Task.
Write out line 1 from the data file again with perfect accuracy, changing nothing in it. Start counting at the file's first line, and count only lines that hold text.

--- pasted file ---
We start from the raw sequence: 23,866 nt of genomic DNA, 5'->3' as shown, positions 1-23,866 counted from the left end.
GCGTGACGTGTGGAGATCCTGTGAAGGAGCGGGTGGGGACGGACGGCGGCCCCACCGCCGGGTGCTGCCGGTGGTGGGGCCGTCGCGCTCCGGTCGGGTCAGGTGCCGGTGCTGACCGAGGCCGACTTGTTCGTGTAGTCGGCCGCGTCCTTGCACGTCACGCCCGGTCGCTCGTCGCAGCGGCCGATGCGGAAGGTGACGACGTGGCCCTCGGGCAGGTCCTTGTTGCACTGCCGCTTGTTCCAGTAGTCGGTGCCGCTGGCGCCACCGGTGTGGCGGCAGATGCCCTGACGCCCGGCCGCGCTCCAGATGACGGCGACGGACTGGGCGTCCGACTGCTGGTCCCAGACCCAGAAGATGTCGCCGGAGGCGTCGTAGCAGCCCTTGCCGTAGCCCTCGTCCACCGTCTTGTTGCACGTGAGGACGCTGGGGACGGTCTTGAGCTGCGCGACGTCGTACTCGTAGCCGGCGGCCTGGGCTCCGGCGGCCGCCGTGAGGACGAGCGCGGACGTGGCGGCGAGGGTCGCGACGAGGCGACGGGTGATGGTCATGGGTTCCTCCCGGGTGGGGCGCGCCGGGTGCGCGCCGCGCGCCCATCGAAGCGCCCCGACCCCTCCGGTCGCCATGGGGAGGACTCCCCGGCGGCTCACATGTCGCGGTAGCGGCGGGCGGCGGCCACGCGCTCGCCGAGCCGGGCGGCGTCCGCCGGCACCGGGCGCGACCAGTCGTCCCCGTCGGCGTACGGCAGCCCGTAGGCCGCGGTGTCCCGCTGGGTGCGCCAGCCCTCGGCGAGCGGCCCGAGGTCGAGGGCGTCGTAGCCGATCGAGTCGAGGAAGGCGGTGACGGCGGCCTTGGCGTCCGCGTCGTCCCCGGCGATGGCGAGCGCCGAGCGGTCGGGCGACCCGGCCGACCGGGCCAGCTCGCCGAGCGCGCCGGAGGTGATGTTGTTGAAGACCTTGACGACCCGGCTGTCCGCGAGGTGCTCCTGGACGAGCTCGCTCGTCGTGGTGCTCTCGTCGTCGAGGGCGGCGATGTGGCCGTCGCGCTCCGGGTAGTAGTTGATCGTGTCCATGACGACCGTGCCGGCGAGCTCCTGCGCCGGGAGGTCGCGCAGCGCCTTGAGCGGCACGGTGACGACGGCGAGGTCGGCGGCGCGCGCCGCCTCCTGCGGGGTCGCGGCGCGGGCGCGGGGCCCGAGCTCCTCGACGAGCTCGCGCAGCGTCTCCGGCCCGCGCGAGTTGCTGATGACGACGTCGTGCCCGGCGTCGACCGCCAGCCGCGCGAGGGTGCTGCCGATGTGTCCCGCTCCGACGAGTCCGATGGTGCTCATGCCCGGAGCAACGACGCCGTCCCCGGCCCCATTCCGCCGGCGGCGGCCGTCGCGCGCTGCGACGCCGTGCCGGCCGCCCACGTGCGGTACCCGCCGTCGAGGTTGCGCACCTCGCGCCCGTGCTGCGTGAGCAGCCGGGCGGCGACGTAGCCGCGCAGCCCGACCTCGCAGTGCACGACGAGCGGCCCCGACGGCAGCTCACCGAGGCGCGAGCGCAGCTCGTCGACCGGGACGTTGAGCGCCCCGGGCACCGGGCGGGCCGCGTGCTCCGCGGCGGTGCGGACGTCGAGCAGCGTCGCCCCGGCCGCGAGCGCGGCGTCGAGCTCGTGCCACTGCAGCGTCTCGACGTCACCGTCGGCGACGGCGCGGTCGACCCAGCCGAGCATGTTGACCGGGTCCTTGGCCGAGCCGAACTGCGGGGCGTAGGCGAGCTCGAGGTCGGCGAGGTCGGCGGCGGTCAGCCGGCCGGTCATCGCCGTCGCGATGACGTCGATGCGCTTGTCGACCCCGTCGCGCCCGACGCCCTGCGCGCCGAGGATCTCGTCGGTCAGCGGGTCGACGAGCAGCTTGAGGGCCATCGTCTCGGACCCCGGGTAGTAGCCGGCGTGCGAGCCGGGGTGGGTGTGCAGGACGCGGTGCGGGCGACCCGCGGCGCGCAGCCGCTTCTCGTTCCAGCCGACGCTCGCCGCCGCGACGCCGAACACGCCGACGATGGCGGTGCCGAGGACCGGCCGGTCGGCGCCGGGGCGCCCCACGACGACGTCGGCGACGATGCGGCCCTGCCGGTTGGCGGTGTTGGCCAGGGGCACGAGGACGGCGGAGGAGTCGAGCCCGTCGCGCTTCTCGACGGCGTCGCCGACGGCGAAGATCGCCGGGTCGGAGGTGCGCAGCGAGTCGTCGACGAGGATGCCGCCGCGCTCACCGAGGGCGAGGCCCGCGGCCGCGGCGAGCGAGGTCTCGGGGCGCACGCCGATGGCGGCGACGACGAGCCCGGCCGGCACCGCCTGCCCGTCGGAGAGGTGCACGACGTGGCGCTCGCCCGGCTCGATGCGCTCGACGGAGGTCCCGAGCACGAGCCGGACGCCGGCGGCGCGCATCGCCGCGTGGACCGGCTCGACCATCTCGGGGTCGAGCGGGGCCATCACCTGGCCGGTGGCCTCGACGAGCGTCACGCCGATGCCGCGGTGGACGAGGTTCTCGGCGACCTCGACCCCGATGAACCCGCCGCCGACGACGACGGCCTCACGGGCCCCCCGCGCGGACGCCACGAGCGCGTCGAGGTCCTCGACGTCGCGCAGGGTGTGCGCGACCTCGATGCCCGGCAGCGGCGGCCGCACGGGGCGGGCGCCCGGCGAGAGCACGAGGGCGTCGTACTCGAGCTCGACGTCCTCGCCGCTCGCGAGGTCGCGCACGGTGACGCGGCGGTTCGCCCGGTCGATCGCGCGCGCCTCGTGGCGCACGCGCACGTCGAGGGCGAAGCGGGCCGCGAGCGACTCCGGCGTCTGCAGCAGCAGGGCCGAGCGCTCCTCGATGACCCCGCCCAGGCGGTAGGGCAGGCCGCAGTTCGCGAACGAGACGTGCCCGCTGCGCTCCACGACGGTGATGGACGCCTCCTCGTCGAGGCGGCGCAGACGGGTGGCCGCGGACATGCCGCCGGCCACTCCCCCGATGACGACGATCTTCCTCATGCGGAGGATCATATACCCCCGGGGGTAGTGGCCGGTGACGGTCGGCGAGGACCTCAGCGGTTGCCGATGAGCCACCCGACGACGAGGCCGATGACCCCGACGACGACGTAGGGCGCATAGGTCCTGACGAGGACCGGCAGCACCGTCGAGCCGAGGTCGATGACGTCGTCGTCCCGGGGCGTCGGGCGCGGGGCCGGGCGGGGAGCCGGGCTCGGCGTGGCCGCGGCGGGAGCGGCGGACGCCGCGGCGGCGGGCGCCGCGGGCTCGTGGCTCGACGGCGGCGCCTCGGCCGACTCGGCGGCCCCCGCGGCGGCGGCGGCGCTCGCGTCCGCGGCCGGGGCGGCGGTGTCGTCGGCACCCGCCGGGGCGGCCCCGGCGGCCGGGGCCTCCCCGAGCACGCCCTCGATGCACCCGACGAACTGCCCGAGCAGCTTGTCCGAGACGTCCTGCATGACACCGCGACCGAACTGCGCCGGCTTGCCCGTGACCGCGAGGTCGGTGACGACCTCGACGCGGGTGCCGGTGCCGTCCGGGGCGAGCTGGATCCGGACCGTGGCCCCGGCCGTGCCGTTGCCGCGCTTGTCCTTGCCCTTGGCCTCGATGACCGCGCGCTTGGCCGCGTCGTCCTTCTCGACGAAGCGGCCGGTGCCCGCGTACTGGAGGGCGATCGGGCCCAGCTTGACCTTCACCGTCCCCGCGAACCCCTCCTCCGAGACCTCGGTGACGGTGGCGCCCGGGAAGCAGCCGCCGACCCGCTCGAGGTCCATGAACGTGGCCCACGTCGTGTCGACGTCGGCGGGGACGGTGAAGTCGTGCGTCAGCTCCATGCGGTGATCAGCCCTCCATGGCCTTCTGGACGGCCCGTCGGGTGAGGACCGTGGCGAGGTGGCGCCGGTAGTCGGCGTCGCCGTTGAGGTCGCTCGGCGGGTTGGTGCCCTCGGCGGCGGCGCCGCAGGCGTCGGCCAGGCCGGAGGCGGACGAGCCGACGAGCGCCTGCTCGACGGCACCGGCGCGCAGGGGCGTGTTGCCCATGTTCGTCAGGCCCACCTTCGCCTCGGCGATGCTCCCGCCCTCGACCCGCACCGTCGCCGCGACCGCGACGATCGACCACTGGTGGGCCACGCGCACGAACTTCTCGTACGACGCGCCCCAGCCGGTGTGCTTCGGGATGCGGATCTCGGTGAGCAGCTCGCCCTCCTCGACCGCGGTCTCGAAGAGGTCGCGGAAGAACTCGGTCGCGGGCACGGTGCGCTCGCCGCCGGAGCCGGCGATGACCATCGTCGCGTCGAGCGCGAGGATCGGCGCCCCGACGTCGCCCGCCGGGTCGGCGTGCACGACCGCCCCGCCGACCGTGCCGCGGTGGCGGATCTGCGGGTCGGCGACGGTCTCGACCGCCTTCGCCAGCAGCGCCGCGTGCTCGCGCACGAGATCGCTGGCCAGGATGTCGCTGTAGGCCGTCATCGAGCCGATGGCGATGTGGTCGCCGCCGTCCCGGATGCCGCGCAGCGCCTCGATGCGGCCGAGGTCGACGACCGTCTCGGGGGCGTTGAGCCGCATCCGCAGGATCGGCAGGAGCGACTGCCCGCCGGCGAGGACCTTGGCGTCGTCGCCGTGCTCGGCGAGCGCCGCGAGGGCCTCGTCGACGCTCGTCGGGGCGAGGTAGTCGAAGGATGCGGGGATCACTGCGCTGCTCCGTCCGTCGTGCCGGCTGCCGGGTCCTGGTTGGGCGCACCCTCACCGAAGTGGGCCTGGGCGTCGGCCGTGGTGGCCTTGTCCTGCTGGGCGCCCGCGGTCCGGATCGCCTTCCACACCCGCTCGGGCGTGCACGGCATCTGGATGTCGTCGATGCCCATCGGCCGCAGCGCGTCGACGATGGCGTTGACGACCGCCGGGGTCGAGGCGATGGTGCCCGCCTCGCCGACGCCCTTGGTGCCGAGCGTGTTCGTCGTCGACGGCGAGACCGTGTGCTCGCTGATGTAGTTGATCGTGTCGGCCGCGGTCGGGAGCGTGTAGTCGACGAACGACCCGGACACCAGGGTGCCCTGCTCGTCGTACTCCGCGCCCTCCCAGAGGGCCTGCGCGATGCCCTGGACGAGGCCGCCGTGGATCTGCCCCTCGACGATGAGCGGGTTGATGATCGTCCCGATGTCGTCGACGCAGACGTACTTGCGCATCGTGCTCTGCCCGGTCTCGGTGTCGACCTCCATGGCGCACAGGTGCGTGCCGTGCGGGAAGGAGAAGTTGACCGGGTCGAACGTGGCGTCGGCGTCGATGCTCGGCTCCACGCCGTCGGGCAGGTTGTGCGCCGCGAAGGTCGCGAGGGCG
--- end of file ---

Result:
We start from the raw sequence: 23,866 nt of genomic DNA, 5'->3' as shown, positions 1-23,866 counted from the left end.